1 It is true that L. & S. go on to contrast this stone with the native conglomerate of Olympia discussed by Frazer (see below). But this does not alter the fact that Theophrastus' statement has every appearance of being taken as a general description: indeed it is printed as the first reference.
2E.g. Frazer, , Pausanias's Description of Greece, iii. 502–503, and Casson, Technique of Early Greek Sculpture, pp. 72–3.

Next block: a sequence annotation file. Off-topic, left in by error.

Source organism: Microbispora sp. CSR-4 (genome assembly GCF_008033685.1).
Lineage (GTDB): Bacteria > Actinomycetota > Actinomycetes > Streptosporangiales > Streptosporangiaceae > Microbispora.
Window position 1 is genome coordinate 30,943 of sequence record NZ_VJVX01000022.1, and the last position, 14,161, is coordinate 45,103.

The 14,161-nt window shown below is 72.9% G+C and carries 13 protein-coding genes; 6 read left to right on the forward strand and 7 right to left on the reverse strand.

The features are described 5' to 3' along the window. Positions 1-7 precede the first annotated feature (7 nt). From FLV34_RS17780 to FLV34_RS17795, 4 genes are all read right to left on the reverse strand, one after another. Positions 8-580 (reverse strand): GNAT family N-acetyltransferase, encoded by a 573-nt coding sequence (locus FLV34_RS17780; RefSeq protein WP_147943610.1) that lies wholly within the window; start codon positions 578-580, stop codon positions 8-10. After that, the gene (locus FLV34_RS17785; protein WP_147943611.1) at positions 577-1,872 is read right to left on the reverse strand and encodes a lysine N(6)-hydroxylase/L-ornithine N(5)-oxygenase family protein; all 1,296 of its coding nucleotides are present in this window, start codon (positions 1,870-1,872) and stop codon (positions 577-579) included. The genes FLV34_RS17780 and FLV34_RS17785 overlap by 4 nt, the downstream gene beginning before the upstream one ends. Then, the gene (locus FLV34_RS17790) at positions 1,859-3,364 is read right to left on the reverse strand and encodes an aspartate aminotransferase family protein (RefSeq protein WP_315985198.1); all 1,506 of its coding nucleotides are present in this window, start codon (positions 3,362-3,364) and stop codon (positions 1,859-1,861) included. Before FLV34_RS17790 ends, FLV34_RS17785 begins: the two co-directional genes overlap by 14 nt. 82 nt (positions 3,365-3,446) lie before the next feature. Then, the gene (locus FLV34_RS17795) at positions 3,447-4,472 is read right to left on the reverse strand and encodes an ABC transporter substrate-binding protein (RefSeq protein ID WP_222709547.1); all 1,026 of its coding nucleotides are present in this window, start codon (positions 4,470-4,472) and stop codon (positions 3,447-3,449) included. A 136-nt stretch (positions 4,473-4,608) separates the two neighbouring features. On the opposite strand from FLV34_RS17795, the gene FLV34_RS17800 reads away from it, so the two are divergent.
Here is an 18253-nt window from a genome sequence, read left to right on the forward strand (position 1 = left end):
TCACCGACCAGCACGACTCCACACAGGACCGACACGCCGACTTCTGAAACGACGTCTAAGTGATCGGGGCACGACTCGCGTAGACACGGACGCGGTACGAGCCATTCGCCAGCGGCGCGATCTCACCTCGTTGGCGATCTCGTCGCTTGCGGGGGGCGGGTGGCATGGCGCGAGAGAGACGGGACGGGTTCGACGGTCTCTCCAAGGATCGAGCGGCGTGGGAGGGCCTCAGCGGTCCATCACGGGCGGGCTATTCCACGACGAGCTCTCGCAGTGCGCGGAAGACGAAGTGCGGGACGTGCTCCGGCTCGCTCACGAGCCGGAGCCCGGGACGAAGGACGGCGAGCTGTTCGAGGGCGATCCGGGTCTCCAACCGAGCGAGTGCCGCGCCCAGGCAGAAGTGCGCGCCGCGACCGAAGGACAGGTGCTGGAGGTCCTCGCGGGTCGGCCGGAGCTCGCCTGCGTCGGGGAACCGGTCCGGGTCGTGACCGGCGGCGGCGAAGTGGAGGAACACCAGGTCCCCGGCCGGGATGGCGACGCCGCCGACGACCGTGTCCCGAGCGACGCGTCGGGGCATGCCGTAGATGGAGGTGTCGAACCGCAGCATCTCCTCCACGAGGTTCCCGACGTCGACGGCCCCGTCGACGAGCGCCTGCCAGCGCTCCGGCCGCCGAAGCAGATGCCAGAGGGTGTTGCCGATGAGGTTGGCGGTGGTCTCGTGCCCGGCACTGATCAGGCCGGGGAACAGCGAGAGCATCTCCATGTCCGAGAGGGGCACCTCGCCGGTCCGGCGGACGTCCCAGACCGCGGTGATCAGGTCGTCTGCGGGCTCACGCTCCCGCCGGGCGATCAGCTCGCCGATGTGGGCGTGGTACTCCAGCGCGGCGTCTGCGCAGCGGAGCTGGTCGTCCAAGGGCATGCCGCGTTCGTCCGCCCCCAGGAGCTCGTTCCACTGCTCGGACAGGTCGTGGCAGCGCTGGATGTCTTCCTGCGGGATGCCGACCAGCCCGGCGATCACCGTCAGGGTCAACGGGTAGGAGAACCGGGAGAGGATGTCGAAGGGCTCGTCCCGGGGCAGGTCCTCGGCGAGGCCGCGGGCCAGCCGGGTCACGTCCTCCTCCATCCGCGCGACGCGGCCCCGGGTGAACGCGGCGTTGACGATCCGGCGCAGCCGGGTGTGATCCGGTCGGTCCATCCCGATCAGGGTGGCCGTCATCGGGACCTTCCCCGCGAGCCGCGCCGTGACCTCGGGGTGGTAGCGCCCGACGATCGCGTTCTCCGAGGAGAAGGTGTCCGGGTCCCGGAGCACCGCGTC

3 These are the ‘alabastrites’ (6) and ‘a black, transparent stone found there’, i.e. in Egypt, the last place to be mentioned (7). The third stone, the ‘chernites’ (6), is of unknown provenance, but its presence here points to Egypt as its place of origin.
4 I am much indebted to Dr. Stanley Smith, Reader in Palaeontology in the University of Bristol, and to Mr. W. L. Cuttle, Fellowand Tutor of Downing College, Cambridge, for their kind assistance.
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